For many people, the thought behind garden landscaping is about as extensive as choosing some plants on the basis of how nice they look, and arranging things so the space is functional and attractive. Although this is a reasonable way to decorate the outdoor areas of your property, it's a shame when there's a tendency for people to put a lot more effort into designing their interiors. An interesting way to increase the thought behind your landscaping is to take direct influence from your interior design. By following a few simple guidelines, you can take the indoors outdoors and create a visually-pleasing flow between your home and garden.
This is the simplest way to make your garden complement one or more interior rooms, but it's also effective enough that you could use it on its own. You don't need to find flowers in every colour you use in your home, but try to pick out what the main ones are and echo them in your plant choices. If you use wallpaper, you might find there are some even more direct ways to take influence from your decor, especially if it has a floral design. Even if it doesn't, the patterns are sometimes reflected in the shape of flowers or plant stems.
There's a good chance your personal tastes have dictated a particular style within your home, which is usually quite easy to expand outside. If, for example, you prefer a rustic, country style, pack your garden with simple, colourful plants and herbs. Often, the style of a home is based on that of a particular country or region, with some people having Mediterranean, Oriental, or Middle-Eastern styles. If you fall into this category, there are endless ways to take influence from it in your garden landscaping.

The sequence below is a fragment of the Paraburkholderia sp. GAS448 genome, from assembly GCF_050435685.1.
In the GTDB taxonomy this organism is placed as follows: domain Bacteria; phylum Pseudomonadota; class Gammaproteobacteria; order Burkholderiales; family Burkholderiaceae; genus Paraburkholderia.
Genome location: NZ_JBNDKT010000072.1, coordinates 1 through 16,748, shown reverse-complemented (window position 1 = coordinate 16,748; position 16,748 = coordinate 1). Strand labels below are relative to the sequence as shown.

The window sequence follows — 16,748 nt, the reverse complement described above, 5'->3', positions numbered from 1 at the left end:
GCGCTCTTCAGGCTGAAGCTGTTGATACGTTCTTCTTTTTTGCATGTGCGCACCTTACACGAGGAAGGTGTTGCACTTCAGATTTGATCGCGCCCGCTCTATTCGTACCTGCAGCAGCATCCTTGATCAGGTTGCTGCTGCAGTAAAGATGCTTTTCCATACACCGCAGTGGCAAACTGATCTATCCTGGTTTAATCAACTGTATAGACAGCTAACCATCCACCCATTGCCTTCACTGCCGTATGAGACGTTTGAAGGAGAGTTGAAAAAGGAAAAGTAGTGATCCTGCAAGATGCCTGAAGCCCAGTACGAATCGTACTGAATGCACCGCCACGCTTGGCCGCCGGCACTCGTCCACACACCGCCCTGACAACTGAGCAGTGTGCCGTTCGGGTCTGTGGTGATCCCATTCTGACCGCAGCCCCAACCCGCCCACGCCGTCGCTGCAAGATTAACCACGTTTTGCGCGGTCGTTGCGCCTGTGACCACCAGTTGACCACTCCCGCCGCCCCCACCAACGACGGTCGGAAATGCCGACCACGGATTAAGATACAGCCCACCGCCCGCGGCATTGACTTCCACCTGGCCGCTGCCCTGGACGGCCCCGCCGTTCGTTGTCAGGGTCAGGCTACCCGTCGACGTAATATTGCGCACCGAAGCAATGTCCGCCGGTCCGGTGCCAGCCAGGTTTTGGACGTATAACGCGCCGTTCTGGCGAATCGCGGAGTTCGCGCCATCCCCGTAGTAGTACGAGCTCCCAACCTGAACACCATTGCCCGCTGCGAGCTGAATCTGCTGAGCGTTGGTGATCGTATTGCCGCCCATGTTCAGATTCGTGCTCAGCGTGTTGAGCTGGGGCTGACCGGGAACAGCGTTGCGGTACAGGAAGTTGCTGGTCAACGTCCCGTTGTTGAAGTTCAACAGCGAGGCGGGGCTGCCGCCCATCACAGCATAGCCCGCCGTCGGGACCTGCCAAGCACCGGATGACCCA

Using textures is not as straightforward as using colours, since the materials typically used inside and out are very different. However, with a bit of care, it can be a subtle but effective way to take your interior design into your outside landscape. Look for similar patterns and indentations in stone pavers and ornaments as you find in your textiles and art, and you're off to a good start.
Elements as subtle as the shapes of doorways can be mimicked outdoors with archways and structures for growing climbing plants. You could also experiment with growing some of the same plants indoors and out, as long as they're able to survive in both environments. Don't be afraid to experiment and find new ways to achieve the effect you're after.